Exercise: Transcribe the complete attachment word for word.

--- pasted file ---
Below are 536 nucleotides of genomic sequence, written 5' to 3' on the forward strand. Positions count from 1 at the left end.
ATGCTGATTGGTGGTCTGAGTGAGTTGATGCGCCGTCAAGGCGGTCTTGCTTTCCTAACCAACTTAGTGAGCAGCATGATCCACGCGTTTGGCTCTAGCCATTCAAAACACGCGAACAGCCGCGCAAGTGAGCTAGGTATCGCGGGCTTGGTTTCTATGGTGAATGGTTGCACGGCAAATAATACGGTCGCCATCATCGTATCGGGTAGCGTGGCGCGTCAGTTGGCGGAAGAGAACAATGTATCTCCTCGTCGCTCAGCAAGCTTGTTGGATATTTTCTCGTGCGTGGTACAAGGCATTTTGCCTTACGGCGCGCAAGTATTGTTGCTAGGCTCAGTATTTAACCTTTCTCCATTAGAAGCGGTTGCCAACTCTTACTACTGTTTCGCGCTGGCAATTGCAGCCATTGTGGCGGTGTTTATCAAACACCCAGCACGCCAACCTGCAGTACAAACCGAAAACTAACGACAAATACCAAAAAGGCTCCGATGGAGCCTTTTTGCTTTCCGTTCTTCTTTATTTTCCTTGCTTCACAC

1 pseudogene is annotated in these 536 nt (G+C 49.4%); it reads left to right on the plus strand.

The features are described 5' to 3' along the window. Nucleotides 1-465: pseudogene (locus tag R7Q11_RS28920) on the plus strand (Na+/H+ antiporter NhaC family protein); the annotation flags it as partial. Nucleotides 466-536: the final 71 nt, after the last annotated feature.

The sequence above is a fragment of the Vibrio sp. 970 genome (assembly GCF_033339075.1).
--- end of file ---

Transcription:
Below are 536 nucleotides of genomic sequence, written 5' to 3' on the forward strand. Positions count from 1 at the left end.
ATGCTGATTGGTGGTCTGAGTGAGTTGATGCGCCGTCAAGGCGGTCTTGCTTTCCTAACCAACTTAGTGAGCAGCATGATCCACGCGTTTGGCTCTAGCCATTCAAAACACGCGAACAGCCGCGCAAGTGAGCTAGGTATCGCGGGCTTGGTTTCTATGGTGAATGGTTGCACGGCAAATAATACGGTCGCCATCATCGTATCGGGTAGCGTGGCGCGTCAGTTGGCGGAAGAGAACAATGTATCTCCTCGTCGCTCAGCAAGCTTGTTGGATATTTTCTCGTGCGTGGTACAAGGCATTTTGCCTTACGGCGCGCAAGTATTGTTGCTAGGCTCAGTATTTAACCTTTCTCCATTAGAAGCGGTTGCCAACTCTTACTACTGTTTCGCGCTGGCAATTGCAGCCATTGTGGCGGTGTTTATCAAACACCCAGCACGCCAACCTGCAGTACAAACCGAAAACTAACGACAAATACCAAAAAGGCTCCGATGGAGCCTTTTTGCTTTCCGTTCTTCTTTATTTTCCTTGCTTCACAC

1 pseudogene is annotated in these 536 nt (G+C 49.4%); it reads left to right on the plus strand.

The features are described 5' to 3' along the window. Nucleotides 1-465: pseudogene (locus tag R7Q11_RS28920) on the plus strand (Na+/H+ antiporter NhaC family protein); the annotation flags it as partial. Nucleotides 466-536: the final 71 nt, after the last annotated feature.

The sequence above is a fragment of the Vibrio sp. 970 genome (assembly GCF_033339075.1).